7 Ways People Try to Deny Their Mother Wound

Updated: Nov 4, 2021

No one wants to have the mother wound.

Nothing about it is fun, let alone glamorous.

Them: “PeOpLe JuSt CrY mOmMy PrObLeMs FoR aTtEnTiOn!”

My blunt response: Anyone claiming mother wound survivors are “Just doing it for attention!” can go ahead and sit right down.

My Miss Manners response: Those who believe mother wound survivors are “Just doing it for attention!” are invited to continue reading this blog post for educational and compassion purposes.

So What Gives?

Why do some folks say mother wound survivors are looking for attention when they own their pain and trauma from their mothers?

Well, as it turns out, it’s nothing new.

It’s that same tired old attempt to silence other people from talking about their pain and trauma that’s been going on for thousands of years now because a few would rather stick their heads in the sand than face reality with the rest of us.

Same game. Different day.

The reality, whether everyone wants to acknowledge it or not, is that pain and trauma happen, and sometimes pain and trauma happen because mothers are being controlling, mean, abusive, neglectful, etc. towards their very own children.

There’s absolutely nothing pretty about this fact.

And making matters worse, the roots of the problem run both deep and wide in families (i.e. the mother wound is intergenerational) and in our broader communities (i.e. the mother wound is culturally dynamic).

What we can know for sure is that the problem won’t be fixed by shaming mother wound survivors into silence.

We can also know for sure that there are quite literally millions of better, more enjoyable ways to spend one’s time and energy, let alone get some attention, than adding oneself to the Mommy Issues Club.

Facts: No one is claiming the mother wound for attention. No one. Zero.

Even if we had sweet t-shirts and awesome mugs, who would want to wear them and flash them around???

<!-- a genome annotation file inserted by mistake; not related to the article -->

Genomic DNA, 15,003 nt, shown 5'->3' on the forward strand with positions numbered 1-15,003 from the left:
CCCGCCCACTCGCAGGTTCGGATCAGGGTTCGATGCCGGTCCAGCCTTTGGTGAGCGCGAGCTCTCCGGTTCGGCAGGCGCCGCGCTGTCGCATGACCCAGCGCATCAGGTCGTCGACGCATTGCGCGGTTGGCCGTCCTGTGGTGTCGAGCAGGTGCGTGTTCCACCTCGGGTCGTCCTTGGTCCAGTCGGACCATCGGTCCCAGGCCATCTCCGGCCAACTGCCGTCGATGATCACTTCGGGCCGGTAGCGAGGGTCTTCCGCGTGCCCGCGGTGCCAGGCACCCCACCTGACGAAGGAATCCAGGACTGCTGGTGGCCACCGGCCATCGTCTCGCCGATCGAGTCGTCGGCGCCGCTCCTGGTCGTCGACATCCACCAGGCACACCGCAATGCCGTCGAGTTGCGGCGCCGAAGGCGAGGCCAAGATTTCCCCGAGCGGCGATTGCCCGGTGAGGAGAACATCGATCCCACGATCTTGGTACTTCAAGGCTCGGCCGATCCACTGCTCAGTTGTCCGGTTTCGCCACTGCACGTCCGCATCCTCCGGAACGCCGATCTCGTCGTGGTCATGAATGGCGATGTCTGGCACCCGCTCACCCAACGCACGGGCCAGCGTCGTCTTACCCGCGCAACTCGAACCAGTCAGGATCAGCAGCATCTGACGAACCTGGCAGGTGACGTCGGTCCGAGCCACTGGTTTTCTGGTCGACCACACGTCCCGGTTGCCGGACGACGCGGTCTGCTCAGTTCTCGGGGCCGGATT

I mean I proudly would, but that’s me!

I digress.

The process of admitting and coming to terms with one’s own mother wound is intensely painful.

I cannot stress this enough.

As a Mother Wound Aware specialist who sits in counseling sessions each and every day with people who have the mother wound, please believe me when I tell you no one is having a blast.

In fact the vast majority of mother wound survivors come to see me having internalized their mother wound as an indication of personal shortcoming and even failure.

It shouldn’t come as a surprise that many mother wound survivors spend years and sometimes even decades unconsciously denying their own mother wound.

The message that anyone saying anything less than sappy about their relationship with their mom and how she mothered them is “just looking for attention” is loud and clear.

And that’s not even getting into the messaging that says they are inherently bad people who are overly sensitive and lack gratitude.

But the mother wound is not their fault, and the mother wound is not something they need to feel ashamed of!

Experiencing the mother wound is hard enough.

Talking openly about and seeking help for the pain and trauma someone has experienced with their mom shouldn’t be looked down upon and stigmatized.

It should be welcomed and normalized.

Collectively we need to do better.

We don’t look down on people who acknowledge the cut on their finger and go in to the ER for stitches.

We need to give mother wound survivors the exact same respect we give to anyone else who has experienced pain or trauma.

As Brené Brown says, we don't need to have the same experience as someone else to empathize with them about what they are going through.

So just like we can offer empathy to someone who needed stitches for a cut finger even when we have never needed stitches for a cut finger, we can also offer empathy to someone who has the mother wound even if we cannot personally relate to the specifics of their lived experience.